HomenewsSouth Koreans vote in a rancorous election.

South Koreans vote in a rancorous election.

Two years of rising disquiet about the cost of living and the Covid-19 pandemic – set against the backdrop of a fierce gender war – Moon’s Democratic party is now the heir apparent. Lee Jaemyung is trailing in the polls.

Presidential hopefuls engage in sexism and defend themselves against allegations of racism.

Itler insults, shamanistic intrigue, and some colourful language are all part of the mix. South Korea was never going to be able to match the vitriol surrounding Park Geun Hye’s abrupt removal from office five year ago for corruption charges, for which she would spend three years in prison.

However, the campaign leading to Wednesday’s election of the next president has given Park’s chaotic exit a chance.

After weeks of rancour, the world’s 10th largest economy will likely need a period for national reconciliation. However, no one is suggesting that the price of failure will be paid with a submachine gun.

This week’s election is not as close as the 2017 election, in which the left-leaning Moon Jaein was elected to the presidential Blue House by an angry electorate.

A week before Wednesday’s vote, the most recent survey showed Yoon Sukyel, the conservative challenger to the People Power party, slightly ahead.

The ghosts of Park (the daughter of a former South Korean dictator) appeared in the current campaign when Yoon and his spouse were accused of being connected to a shamanistic healing practitioner who, in exchange for advice, was given a decision-making position.

Yoon was particularly affected by the claims. Ironically, Yoon had been part of the legal team that pursued Park following her impeachment. Her downfall began when she revealed that a longtime friend of hers, whose father was the leader of a mysterious religious cult to influence policy.

Some wondered for a time if South Korea’s political future would be decided by spiritualism.

Park aside, Kim Dae Jung, who was elected to office in 1998 after moving the site of his father’s tomb on the advice of a shaman, reportedly won. According to media reports, Yoon’s wife, who was told by a shaman to change the Blue House’s location by an elder, would vote for Yoon to be elected.

They’re not the only ones: Yoon Yeojoon, a former minister of the environment, suggested that it would be easier for South Korean business leaders and politicians to count the number who didn’t pick up the phone with a trusted shaman prior to making an important decision.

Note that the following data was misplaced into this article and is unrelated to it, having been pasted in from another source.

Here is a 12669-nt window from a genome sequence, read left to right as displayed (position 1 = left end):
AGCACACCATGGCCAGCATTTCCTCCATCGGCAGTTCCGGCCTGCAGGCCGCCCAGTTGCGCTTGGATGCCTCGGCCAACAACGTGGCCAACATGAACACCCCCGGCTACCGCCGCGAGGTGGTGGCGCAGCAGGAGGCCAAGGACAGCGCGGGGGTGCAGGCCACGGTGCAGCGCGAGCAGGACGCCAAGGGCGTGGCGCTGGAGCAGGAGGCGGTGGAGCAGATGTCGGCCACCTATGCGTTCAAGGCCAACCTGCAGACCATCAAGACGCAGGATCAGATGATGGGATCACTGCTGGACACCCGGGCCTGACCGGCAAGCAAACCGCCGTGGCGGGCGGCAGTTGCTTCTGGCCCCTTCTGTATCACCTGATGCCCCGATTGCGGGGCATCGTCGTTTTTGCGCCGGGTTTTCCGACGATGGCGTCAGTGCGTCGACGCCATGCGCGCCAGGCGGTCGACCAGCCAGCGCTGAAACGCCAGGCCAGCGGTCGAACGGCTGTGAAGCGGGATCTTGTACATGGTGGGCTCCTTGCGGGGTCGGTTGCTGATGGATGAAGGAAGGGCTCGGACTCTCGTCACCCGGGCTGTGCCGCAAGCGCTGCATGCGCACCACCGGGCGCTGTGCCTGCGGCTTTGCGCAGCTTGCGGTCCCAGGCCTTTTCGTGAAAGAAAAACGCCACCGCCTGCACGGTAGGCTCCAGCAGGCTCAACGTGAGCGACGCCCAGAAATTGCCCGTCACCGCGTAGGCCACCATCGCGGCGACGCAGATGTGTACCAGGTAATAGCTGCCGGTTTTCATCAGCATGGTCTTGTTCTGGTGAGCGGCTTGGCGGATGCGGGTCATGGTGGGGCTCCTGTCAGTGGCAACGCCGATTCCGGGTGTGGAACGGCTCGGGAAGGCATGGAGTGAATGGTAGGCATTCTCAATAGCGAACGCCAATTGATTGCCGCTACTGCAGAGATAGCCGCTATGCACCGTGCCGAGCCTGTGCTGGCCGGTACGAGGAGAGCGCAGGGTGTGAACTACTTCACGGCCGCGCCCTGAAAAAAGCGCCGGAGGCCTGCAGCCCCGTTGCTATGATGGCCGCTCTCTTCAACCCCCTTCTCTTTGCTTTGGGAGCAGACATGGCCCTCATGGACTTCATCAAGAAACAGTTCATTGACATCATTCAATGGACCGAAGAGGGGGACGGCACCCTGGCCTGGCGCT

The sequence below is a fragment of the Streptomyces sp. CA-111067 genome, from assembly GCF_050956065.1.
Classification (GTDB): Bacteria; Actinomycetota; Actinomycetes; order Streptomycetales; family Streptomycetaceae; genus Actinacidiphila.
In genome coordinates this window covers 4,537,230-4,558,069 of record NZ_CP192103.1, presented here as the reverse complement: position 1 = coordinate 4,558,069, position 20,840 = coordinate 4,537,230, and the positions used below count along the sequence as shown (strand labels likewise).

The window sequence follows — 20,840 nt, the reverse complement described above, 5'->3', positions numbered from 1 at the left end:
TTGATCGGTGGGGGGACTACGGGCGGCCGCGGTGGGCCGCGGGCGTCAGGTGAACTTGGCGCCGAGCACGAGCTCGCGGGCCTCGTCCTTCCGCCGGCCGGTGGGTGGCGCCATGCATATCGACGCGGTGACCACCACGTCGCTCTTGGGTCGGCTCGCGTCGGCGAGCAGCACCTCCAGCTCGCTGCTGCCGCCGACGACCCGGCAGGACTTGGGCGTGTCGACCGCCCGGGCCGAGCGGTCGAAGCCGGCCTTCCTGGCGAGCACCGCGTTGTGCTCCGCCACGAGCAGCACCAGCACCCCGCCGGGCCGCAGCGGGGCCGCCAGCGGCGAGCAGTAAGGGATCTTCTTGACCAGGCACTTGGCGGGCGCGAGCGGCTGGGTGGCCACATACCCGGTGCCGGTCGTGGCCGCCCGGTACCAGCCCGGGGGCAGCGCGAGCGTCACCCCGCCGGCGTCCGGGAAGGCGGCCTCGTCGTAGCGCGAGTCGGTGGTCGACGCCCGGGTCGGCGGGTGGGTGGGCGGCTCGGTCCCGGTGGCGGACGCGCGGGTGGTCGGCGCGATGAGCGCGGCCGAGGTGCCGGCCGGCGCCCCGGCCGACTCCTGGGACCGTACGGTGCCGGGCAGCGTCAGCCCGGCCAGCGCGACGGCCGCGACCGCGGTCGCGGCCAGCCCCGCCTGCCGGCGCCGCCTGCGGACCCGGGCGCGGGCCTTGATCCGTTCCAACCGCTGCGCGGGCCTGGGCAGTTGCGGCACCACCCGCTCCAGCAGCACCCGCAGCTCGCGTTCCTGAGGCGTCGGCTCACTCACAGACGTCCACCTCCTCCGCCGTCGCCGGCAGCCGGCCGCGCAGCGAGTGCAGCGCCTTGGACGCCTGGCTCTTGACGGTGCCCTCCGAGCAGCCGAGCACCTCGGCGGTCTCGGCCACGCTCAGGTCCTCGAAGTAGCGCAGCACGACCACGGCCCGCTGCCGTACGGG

However, last month saw the shamanism row fade amid claims that senior Democratic party figures may have been present at a ritual in which Yoon and his wife were listed as guests.

However, this did not lead to a civilised campaign. It was instead described as a revenge operation by conservatives loyal to Park, who was pardoned last year.

His year-end presidential election was more dominated by negative campaigning than any previous election. The mutual hatred will not easily go away after the election.

Choi Jin is the director of the Institute of Presidential Leadership, Seoul.

Voters are demanding action on skyrocketing Seoul house prices, stagnant growth, and youth unemployment. However, the frontrunners continue to trade insults and deny allegations of impropriety.


Yoon claimed Lee’s party used tactics of Hitler, Mussolini and others. Lee’s allies referred to Yoon as a “dictator” or “an empty can”.

Lee is currently being investigated over a suspect land-development deal. He opened his campaign by apologising for a family phone call that was profane. Since then, rumours have swirled about links to organised crime.

Yoon has, however, made many gaffes. The most recent was a “tone-deaf” (and now-deleted) tweet about Ukraine. It featured a tangerine that had an angry face drawn on it as a reference to the country’s 2004 Orange revolution.

When it asked about the priorities of the candidates, Dong-A Ilbo newspaper spoke on behalf of many South Koreans. In a recent editorial, it asked: “Isn’t our national fate too bleak with an unpleasant presidential election that requires us to choose the lesser of two evils?”

An angry electorate, the worst pandemic coronavirus wave, and a North Korea who has rediscovered its penchant for ballistic missile testing, it is possible that political reality quickly overrides campaign animosity as the winner prepares for the election in May.

Many fear that the politically-motivated investigations against the candidate who was defeated will continue, despite Yoon and Lee’s promises during a TV debate.

Now we have an election race similar to Squid Game. But it will be the responsibility of the new president to pull us out.

Cho Jinman is a professor at Duksung Women’s University, Seoul.

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